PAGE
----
After making the move from a very small, southern town to a bigger city for college, I often find myself saying, "Well back in my hometown..." No matter how far away you go, small town roots stay with you. Here are 11 things that most people who grew up in small, southern town know about.
1. The love of sweet tea.
This is one of the things I miss most from home. Nothing tastes better than a glass of cold sweet tea, and I make sure that's the first thing I get on my weekend trips home.
2. Back roads and country music go hand-in-hand.
Driving in a bigger city is a huge adjustment for those who grew up with back roads. It's a difficult transition from the winding roads with hardly any traffic to four lanes during rush hour. It's always nice to roll down the windows, find a back road and blare the country music.
3. Attending small town festivals.
Benson is famous for Mule Days, and there's nothing like it in a bigger city. Nowhere else would it be acceptable to have horses, mules, golf carts and big trucks share the road for a whole weekend.
4. Actually knowing your neighbors.
In small towns, everyone knows their neighbors. They're the people you wave to in the morning when you leave your house, ask to borrow ice from and help with their yard work.
5. Friday night football is a big deal for everyone.
While Friday night football isn't an exclusively small town thing, it is a big deal for everyone instead of just the students. I can still remember the year our high school made it to the state playoffs, and everyone from our town was there to support our team!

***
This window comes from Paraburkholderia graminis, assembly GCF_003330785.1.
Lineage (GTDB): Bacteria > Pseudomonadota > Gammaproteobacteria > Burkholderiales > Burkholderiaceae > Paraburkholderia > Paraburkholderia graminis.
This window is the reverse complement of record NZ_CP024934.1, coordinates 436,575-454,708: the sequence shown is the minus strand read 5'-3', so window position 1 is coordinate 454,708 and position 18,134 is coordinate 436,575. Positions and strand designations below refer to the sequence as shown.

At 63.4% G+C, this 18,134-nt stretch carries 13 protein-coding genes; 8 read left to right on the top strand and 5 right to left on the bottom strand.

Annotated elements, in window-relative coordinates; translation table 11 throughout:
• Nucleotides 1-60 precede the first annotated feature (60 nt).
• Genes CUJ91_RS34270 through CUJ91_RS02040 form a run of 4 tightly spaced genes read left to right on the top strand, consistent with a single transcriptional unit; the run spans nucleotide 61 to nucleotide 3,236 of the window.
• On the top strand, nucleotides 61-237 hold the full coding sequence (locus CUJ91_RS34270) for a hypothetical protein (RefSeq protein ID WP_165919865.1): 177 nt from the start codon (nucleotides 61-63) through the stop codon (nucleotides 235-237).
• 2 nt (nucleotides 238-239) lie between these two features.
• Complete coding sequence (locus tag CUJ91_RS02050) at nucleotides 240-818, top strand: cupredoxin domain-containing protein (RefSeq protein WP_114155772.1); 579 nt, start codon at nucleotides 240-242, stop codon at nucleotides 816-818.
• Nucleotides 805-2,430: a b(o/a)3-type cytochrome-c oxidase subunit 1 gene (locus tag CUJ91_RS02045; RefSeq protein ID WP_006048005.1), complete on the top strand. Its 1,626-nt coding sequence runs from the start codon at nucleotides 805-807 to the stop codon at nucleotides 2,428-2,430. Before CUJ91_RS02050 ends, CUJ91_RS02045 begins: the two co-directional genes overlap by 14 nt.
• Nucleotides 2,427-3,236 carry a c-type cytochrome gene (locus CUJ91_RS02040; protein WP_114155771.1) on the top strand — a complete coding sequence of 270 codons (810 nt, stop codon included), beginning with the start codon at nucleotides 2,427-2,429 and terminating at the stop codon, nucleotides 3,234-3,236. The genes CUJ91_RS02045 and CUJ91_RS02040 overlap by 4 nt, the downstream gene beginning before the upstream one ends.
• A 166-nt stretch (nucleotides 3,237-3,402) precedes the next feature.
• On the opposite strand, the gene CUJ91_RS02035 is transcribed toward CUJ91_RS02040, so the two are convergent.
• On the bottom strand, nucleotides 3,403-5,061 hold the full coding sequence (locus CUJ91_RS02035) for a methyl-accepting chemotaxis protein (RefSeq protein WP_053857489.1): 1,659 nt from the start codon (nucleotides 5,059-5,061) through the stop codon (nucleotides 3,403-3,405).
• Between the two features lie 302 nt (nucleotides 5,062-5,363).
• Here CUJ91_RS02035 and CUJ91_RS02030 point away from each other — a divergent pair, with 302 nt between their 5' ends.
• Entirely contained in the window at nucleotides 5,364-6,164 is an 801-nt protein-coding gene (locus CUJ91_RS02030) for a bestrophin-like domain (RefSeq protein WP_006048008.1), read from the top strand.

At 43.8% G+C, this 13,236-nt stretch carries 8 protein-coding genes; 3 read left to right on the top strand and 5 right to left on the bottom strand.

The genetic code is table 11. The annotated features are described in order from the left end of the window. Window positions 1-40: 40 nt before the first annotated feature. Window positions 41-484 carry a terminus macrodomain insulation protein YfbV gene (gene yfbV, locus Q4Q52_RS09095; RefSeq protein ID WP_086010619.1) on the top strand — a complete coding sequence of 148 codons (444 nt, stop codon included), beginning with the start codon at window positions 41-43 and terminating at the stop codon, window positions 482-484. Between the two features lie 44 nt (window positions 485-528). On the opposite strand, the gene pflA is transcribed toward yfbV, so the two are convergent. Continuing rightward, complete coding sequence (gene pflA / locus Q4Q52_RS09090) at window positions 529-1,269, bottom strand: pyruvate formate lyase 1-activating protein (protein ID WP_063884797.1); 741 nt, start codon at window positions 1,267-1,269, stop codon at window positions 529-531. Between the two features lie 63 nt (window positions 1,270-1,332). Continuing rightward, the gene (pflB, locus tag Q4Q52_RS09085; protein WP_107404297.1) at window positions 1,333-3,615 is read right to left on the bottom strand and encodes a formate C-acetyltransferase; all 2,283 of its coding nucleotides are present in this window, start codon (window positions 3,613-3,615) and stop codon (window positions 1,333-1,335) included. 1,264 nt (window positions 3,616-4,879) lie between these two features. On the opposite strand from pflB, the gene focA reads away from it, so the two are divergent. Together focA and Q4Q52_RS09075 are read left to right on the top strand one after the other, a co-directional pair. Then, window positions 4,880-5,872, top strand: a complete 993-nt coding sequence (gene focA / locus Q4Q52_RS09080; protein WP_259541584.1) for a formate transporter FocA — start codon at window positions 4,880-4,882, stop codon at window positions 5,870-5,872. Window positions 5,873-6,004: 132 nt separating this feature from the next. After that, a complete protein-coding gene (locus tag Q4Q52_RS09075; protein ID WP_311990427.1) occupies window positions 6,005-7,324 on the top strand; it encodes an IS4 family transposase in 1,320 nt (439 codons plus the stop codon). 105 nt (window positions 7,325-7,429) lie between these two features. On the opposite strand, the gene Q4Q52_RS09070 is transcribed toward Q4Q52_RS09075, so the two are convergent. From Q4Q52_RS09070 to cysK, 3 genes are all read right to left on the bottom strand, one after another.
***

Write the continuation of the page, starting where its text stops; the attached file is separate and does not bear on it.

6. Having personal relationships at the local Waffle House.
Waffle House was our go-to place after school events, football games, late night outings and before big tests. Since the town is so small, it was easy for us to get to know the people that worked there.
7. Having the same friends since third grade.
My best friend that came to Raleigh with me for college has been my friend since third grade, and people are always shocked to hear that. Since the population of the town is small, most students end up going through elementary, middle and high school with the same people every year.
8. Experiencing small-town gossip.
The stereotype of small town gossip is definitely true. When everyone knows everyone, it's really easy to discuss the newest scandal or event that happened in town that week.
9. Somehow being related to everyone you meet.
My family isn't from the town I grew up in, but so many of my friends had hundreds of relatives living in the same town. It seemed like they were related to everyone in some way
10. Not using a “g” on the end of words.
Thick southern accents are common in a small town. So, "I'm going fishing," is actually pronounced, "Imma go fishin'."
11. Bonfires with friends.
Late night bonfires with friends are some of the best high school memories I have, and since we live in the country, there was always space to have huge blazing bonfires!